One of the biggest crime waves in America isn't what you think it is
In dollar terms, what group of Americans steals the most from their fellow citizens each year?
The answer might surprise you: It's employers, many of whom are committing what's known as wage theft. It's not just about underpaying workers. They're not paying workers what they're legally owed for the labor they put in.
It takes different forms: not paying workers the federal, state, or local minimum wage; not paying them overtime; or just monkeying around with job titles to avoid regulations.
No one knows exactly how big a problem wage theft is, but in 2012 federal and state agencies recovered $933 million for victims of wage theft. By comparison, all the property taken in all the robberies of all types in 2012, solved or unsolved, amounted to a little under $341 million.
Remember, that $933 million is just the wage theft that's been addressed by authorities. The full scale of the problem is likely monumentally larger: Research suggests American workers are getting screwed out of $20 billion to $50 billion annually.
The most dramatic recent example occurred right on Capitol Hill in Washington, D.C. The Senate employs several hundred food service workers in its cafeterias through a private contractor. Last December, those workers successfully organized for a pay raise. But then the workers discovered the private contractor was demoting them into job titles but not changing their duties to get around federal regulations about how much government contractors need to compensate their employees. That kicked off a Labor Department probe, which found the contractors had been short-changing the workers in other ways since 2010. Now 674 employees will be getting over $1 million total in back pay, or about $1,500 per person.
Catherine Rampell pointed out that some of the Senate cafeteria workers were so poorly paid that they were homeless or on public assistance. The Americans who get hit hardest by wage theft tend to be the most vulnerable workers with the least power: low-paid, often in service work, often racial minorities or part of marginalized social groups.
Stories abound throughout the economy. A group of workers in Indiana, Kentucky, Illinois, and Florida who are employed by the traveling carnival company North American Midway Entertainment are suing for wage theft going back to 2013. Working a carnival can regularly involve 12-hour days. But the workers' attorney estimated they'd sometimes been paid as little as $5 an hour, because their employer dodged overtime requirements and other rules. The Chicago Tribune reported that two employees of a Dunkin' Donuts franchise in Chicago sued in May for wage theft. This summer saw a record wage theft settlement when 18 car wash workers from New Jersey and New York were awarded $1.65 million for denied pay and emotional distress.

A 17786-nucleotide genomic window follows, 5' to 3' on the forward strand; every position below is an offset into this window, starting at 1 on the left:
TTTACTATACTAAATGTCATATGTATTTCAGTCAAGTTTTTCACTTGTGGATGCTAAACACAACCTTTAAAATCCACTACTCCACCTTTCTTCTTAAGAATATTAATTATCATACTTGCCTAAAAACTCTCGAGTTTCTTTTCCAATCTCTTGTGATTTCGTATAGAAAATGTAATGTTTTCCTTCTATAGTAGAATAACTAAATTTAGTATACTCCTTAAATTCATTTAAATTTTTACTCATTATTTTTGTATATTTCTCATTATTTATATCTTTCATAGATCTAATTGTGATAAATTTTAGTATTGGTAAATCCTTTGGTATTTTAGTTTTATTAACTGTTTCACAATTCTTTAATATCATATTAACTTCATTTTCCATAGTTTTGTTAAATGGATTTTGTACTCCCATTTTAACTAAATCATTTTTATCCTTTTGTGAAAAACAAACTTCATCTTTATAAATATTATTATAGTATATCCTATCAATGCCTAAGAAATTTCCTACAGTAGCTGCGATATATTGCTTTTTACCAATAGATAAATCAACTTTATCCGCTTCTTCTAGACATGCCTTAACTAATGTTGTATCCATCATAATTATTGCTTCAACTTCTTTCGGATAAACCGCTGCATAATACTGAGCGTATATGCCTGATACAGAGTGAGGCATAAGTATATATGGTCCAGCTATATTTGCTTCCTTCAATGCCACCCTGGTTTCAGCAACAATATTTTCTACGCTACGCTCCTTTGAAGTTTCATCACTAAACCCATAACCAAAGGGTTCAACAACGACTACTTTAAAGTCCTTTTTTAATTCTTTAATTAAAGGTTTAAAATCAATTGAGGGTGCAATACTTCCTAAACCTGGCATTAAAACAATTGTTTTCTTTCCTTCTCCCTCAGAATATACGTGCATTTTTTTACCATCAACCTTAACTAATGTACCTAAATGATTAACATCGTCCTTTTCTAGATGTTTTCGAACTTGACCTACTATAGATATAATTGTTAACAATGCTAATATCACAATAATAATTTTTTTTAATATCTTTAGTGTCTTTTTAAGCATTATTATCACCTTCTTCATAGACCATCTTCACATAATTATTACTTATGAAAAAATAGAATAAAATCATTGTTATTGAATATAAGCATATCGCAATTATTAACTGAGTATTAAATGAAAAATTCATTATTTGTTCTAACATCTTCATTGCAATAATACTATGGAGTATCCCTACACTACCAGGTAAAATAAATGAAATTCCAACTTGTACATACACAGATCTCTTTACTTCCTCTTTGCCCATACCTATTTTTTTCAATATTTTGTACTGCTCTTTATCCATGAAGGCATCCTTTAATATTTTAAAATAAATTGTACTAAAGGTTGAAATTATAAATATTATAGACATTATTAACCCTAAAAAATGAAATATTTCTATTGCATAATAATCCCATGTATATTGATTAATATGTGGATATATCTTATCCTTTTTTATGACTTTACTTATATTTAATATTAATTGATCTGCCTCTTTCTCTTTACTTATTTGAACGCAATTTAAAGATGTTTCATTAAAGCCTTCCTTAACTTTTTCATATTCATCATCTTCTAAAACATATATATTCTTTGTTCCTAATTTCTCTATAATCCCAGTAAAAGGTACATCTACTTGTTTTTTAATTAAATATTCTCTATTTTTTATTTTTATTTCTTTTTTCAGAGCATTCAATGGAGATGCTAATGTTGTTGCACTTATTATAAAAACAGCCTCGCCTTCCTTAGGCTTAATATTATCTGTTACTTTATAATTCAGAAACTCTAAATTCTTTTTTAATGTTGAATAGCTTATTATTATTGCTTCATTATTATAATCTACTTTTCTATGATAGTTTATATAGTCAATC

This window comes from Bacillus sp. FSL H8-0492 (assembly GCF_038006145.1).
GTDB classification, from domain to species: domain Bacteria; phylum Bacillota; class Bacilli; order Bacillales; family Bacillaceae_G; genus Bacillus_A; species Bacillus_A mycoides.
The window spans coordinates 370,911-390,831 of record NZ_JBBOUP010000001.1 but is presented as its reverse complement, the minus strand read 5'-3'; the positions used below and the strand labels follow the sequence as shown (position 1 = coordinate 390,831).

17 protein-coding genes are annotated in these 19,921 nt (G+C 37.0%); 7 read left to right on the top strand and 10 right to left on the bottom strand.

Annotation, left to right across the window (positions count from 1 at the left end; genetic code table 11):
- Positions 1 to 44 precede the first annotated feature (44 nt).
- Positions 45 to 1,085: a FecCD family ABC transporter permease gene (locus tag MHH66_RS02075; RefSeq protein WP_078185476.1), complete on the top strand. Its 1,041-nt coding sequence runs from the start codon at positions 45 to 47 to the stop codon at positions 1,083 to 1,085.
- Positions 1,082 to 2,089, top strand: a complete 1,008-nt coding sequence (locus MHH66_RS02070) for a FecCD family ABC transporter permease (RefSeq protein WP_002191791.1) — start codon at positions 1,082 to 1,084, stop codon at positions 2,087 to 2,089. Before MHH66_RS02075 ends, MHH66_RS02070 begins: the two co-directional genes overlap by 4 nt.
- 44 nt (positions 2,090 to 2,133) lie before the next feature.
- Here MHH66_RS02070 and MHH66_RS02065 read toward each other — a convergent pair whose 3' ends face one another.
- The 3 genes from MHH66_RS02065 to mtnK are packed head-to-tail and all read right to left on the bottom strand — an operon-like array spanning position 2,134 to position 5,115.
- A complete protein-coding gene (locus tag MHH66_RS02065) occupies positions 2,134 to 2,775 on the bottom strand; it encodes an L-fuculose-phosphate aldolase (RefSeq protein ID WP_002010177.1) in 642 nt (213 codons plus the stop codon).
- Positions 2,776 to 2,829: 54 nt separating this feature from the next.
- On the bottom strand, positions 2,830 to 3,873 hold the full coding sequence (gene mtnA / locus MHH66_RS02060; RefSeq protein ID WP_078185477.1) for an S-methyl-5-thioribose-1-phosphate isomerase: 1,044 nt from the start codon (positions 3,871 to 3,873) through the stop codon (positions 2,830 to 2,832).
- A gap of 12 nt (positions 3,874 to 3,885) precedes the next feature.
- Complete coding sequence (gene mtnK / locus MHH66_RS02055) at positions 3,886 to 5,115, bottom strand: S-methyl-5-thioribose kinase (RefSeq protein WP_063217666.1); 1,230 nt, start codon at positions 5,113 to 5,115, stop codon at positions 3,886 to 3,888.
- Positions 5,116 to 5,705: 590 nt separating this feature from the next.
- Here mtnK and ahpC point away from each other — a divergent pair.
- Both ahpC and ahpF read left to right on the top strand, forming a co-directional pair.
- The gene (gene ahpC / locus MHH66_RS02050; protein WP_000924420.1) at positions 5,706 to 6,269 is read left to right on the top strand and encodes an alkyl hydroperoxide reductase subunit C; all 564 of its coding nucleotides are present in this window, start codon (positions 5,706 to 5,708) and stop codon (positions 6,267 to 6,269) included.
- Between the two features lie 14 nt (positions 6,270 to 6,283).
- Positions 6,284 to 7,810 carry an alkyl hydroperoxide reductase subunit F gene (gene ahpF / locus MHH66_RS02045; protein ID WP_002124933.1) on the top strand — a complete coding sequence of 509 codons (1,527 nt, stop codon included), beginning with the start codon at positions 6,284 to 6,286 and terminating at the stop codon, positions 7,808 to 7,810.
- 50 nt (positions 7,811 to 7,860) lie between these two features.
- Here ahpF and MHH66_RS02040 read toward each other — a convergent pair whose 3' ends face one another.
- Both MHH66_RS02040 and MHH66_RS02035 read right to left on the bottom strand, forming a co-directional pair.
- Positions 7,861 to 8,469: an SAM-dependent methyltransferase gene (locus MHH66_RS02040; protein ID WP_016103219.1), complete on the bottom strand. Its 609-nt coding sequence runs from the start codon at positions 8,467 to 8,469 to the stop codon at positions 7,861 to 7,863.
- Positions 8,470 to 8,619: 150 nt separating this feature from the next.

Unfortunately, precisely because these workers are so often the Americans who lack a voice and social clout, the wage theft that gets reported and dealt with is just a small slice of the problem.
An in-depth study in 2008 surveyed 4,387 workers in Chicago, Los Angeles, and New York. The sample was meant to be representative of the 1.64 million low-wage workers in those three cities. The numbers are astounding. Twenty-six percent of the workers in their sample were paid less than the minimum wage, and two-thirds of those were stiffed by more than $1 an hour. Seventy-six percent were not paid for overtime they worked the previous week — 11 hours of it, on average. Two-thirds were denied legally required meal breaks, and half of those who were injured and tried to claim workers compensation were subjected to some form of illegal retaliation.
Some industries, like construction and education, had relatively low rates of wage theft — 12 to 13 percent; restaurants, grocery stores, and warehouses fell in the mid-range of 20 to 25 percent; textile and clothes manufacturing and other services hit 40 percent; and a whopping 66 percent of child care workers endured minimum wage violations, and 90 percent put up with overtime violations.
Race and gender played big roles. Women saw minimum wage violations at significantly higher rates than men. Wage theft was three times higher for blacks than for whites, and highest of all for Latinos. Employees at smaller businesses were more at risk, as well as employees with less education — though wage theft happens often even to the college educated.
Total wage theft in just those three cities amounted to almost $3 billion annually. The Economic Policy Institute estimated that if the patterns the study found are generalizable for the entire country, wage theft is $50 billion a year.
The Department of Labor only has 1,000 to 1,100 staff members looking into violations of wage and hour laws for the entire country. The Obama administration has requested an increase in funding for enforcement at least three times, but Congress has denied them. Wage theft is usually treated as a civil matter or dealt with by fines, and employers very rarely go to jail for it — a Papa John's franchise owner made headlines in 2015 when he was sentenced to a mere 60 days.
Compare that to the thousands of poor and non-white Americans who spend months, years, or even their entire lives in prison for petty theft or drug possession.
Prosecutors and labor groups seem to be getting more aggressive about pursuing wage theft. And several senators are pushing a bill to increase staffing and funding to go after wage theft, and to crank up penalties, regulations, and recovery of back pay.
But for now the consequences remain paltry. And the crime spree continues.
Editor's note: A previous version of this article misstated a legal category. It has since been corrected. We regret the error.